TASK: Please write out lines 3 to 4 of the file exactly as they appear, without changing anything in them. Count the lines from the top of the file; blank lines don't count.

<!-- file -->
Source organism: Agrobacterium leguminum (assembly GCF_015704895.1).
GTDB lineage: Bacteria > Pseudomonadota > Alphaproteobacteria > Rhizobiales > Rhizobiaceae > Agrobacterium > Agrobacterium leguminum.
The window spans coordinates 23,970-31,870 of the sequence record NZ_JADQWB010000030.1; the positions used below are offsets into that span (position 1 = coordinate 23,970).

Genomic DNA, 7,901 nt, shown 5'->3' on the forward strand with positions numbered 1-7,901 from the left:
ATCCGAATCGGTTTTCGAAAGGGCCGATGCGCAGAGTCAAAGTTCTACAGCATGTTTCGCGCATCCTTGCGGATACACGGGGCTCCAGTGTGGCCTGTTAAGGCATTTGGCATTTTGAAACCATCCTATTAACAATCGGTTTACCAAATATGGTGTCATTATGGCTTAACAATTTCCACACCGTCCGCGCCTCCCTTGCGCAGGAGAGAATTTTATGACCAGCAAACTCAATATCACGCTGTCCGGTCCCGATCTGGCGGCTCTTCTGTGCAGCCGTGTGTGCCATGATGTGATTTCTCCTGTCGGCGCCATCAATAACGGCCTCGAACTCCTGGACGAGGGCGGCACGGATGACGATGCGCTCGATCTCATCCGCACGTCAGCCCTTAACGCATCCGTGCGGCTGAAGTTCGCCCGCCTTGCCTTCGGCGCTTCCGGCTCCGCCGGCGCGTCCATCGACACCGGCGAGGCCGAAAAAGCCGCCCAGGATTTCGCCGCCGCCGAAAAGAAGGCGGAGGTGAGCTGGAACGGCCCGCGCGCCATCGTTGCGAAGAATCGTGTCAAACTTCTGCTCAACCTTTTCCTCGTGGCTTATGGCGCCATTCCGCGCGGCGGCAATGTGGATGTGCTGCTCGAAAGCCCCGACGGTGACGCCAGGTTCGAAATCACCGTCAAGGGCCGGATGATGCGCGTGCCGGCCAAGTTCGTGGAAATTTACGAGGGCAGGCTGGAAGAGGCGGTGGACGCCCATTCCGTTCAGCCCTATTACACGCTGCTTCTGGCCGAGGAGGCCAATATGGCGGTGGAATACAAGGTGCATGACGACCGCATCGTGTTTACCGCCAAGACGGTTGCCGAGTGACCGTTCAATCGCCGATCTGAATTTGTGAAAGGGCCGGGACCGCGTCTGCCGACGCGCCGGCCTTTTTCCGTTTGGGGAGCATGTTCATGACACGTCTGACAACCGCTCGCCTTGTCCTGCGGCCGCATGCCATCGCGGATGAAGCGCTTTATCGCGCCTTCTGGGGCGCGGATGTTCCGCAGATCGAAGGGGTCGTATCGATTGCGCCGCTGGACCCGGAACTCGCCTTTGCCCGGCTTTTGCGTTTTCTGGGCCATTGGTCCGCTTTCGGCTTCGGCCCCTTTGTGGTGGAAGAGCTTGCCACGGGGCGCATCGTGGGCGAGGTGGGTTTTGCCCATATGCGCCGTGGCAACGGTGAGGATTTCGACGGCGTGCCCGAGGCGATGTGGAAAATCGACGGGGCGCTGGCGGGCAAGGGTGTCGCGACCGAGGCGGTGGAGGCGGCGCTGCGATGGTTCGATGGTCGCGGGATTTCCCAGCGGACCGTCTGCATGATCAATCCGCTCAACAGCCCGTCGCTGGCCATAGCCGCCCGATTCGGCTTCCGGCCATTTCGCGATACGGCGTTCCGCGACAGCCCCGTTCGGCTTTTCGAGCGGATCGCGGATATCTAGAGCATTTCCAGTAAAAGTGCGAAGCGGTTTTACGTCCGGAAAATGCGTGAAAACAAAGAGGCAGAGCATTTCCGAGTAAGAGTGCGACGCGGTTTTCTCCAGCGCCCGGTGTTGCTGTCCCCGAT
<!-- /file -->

The window spans coordinates 23,970-31,870 of the sequence record NZ_JADQWB010000030.1; the positions used below are offsets into that span (position 1 = coordinate 23,970).

Genomic DNA, 7,901 nt, shown 5'->3' on the forward strand with positions numbered 1-7,901 from the left: